No mention of effort, no mention of another play..... The rule of thumb for umpires is "a step and a reach" by the fielder attempting to make a putout on the runner is 3 feet.

Always a judgment call by an umpire, but disappointing to hear that he interjected something into the standard that does not exist.
Agree completely.

FWIW - NFHS Rule 8-4-2:

"ART. 2 . . . Any runner is out when he:
a. runs more than three feet away from a direct line between bases to avoid being tagged or to hinder a fielder while the runner is advancing or returning to a base;
1. This is not an infraction if a fielder attempting to field a batted ball is in the runner’s proper path and if the runner runs behind the fielder to
avoid interfering with him.
2. When a play is being made on a runner or batter-runner, he establishes his baseline as directly between his position and the base toward which he is moving."
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  #9  
Old 12-17-13, 09:47 AM
mje037 mje037 is offline
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So a bunt that is popped up in the infield can never be an infield fly rule? I did not know that.
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  #10  
Old 12-17-13, 09:51 AM
mje037 mje037 is offline
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On the interference/obstruction rule. I always though that if the fielder was IN THE ACT of fielding and contact occurred it was interference on the runner but if the fielder was moving to the ball but not in the actual process of fielding than that was obstruction by the fielder, not the runner. Is that wrong? If I am wrong then is it true that there could never be obstruction by the fielder as long as he is pursuing a batted ball and not simply standing in the way or moving to catch a thrown ball from another fielder?
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Old 12-17-13, 10:15 AM
NEOHGTI NEOHGTI is offline
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Originally Posted by mje037 View Post
On the interference/obstruction rule. I always though that if the fielder was IN THE ACT of fielding and contact occurred it was interference on the runner but if the fielder was moving to the ball but not in the actual process of fielding than that was obstruction by the fielder, not the runner. Is that wrong? If I am wrong then is it true that there could never be obstruction by the fielder as long as he is pursuing a batted ball and not simply standing in the way or moving to catch a thrown ball from another fielder?
That's a great question - and it's also a subsection of 8-4-2.

Here's the rule - A runner is out when he:

g. intentionally interferes with a throw or a thrown ball; or he hinders a fielder on his initial attempt to field a batted ball.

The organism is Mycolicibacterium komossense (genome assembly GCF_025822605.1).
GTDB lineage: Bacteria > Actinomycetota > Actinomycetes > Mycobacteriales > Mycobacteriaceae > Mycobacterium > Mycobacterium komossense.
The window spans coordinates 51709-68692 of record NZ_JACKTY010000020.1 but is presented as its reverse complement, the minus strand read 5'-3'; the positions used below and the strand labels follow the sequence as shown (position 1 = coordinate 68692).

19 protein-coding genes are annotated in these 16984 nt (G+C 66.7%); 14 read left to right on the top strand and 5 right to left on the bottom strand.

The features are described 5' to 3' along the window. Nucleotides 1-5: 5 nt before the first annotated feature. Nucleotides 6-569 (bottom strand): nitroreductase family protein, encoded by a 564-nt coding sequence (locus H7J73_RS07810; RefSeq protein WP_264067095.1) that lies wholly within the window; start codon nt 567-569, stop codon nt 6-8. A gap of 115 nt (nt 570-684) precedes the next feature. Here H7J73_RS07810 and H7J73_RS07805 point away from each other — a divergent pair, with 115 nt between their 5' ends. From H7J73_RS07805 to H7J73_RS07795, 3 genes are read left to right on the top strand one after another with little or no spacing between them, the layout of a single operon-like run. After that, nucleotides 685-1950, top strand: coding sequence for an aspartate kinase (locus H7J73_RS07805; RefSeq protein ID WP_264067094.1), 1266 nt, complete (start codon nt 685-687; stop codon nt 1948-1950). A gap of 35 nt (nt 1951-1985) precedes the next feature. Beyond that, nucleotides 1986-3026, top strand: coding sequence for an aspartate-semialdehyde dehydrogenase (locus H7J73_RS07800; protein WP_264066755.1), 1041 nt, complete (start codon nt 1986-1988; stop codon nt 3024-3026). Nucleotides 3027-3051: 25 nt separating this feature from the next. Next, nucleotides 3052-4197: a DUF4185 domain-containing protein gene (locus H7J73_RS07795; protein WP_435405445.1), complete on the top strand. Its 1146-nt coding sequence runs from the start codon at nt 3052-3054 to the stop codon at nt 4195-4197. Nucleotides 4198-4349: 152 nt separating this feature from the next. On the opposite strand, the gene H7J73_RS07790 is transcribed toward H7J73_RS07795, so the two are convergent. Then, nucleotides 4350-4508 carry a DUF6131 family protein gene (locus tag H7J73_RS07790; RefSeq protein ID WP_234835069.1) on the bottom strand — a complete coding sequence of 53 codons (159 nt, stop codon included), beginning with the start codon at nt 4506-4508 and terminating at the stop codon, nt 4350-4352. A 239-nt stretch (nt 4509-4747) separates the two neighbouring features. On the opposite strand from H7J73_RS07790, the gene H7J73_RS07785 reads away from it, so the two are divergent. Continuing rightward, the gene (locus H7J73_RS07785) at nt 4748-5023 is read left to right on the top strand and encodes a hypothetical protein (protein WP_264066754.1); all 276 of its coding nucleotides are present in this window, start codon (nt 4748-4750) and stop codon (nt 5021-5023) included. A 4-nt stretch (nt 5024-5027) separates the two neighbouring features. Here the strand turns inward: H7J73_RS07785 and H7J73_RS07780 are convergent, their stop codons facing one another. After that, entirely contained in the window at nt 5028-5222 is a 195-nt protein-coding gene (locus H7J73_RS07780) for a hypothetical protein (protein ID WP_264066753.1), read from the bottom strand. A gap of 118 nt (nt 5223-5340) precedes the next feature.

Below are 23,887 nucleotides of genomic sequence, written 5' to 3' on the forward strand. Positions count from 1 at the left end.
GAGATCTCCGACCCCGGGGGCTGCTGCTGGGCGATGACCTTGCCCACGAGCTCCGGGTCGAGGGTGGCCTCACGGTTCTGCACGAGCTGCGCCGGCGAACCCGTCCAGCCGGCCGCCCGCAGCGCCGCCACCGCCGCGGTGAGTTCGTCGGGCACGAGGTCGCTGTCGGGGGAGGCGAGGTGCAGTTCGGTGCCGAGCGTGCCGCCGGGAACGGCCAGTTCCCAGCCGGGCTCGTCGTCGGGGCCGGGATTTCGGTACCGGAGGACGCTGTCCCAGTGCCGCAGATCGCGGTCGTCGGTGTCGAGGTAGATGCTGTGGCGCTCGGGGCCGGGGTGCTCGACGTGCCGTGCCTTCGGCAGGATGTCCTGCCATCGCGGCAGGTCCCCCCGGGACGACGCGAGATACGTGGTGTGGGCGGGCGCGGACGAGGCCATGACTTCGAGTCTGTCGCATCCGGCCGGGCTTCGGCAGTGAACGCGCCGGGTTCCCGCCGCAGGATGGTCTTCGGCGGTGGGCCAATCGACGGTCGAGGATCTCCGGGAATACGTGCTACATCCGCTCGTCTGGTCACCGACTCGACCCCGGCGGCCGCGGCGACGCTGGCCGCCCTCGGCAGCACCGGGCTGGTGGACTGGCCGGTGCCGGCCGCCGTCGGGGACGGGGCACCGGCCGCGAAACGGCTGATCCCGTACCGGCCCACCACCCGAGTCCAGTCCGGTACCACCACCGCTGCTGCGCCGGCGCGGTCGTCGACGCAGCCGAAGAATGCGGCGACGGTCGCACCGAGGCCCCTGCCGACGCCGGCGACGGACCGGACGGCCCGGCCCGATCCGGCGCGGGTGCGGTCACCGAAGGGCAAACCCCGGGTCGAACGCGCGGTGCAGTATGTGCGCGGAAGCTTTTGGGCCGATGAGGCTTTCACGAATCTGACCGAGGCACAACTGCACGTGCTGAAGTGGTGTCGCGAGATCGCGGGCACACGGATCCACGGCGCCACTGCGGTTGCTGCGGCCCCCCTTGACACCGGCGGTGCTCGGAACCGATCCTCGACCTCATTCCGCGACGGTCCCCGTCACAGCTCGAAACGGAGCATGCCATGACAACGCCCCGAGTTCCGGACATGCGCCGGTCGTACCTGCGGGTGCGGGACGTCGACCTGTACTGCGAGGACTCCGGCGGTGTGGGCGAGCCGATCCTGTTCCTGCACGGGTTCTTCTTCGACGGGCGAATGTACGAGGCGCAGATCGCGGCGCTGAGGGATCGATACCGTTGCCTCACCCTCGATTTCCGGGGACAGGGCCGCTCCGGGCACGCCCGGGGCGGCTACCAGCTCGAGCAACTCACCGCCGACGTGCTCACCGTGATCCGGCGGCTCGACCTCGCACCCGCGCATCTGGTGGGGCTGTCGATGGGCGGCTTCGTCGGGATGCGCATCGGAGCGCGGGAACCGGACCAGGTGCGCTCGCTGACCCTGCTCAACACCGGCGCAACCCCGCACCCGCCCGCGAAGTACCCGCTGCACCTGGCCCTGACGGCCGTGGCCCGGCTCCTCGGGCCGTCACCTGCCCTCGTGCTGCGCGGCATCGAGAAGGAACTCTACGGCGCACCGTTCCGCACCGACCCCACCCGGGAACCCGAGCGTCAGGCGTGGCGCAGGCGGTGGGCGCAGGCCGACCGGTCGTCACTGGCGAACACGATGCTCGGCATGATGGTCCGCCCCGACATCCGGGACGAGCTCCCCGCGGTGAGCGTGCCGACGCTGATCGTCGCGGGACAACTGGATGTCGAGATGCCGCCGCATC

There's a whole host of other issues addressed in this subsection, but this is the wording, I believe, that speaks to your question.

Two things. First - notice the word 'contact' does not appear in the rule - only 'hinders (an) attempt'. Second, the 'act of fielding' isn't defined or mentioned.

It's a judgment call. I believe most officials will view moving toward the ball as an 'attempt to field'. FWIW - I look for any disruption of the fielder's normal stride/movement toward the ball as interference, regardless of whether or not contact occurs. The rule doesn't require contact to occur.

Regarding obstruction - interference supersedes obstruction, by rule. I'd probably only call obstruction if the fielder faked an attempt on a ball nowhere near him - in an obvious attempt to 'draw' a bogus interference call or, like you say, mindlessly gets in the way of a runner. I suppose there other ways for obstruction to occur, but one would have to see it to call it...ie - the cutoff man runs into the path of a runner rounding 1B, etc.
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  #12  
Old 12-17-13, 12:41 PM
NEOHGTI NEOHGTI is offline
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BTW - full disclosure...I am NOT Yappi's designated answer guy. I am a rules interpreter for an ASA assn, and also do a lot of Varsity BB in a few OHSAA HS conferences. Just trying to help out - this stuff is a passion of mine. Hope y'all don't mind.
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  #13  
Old 12-17-13, 01:02 PM
AllSports12 AllSports12 is offline
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Originally Posted by NEOHGTI View Post
I disagree with the ordinary effort part kicking in only for fly balls that reach the outfield. That may be something an association discusses with their rules interpreter at the start of the season - in an effort to be consistent throughout the association, but NFHS Rule 2-19, under 'Definitions', states no such condition:

"An infield fly is a fair fly (not including a line drive nor an attempted bunt) which can be caught by an infielder with ordinary effort, (rule does not preclude outfielders from being allowed to attempt to make the catch) and provided the hit is made before two are out and at a time when first and second bases or all bases are occupied.

While it mentions OFs aren't precluded, there is no inference that 'ordinary effort' applies only to balls that reach the outfield.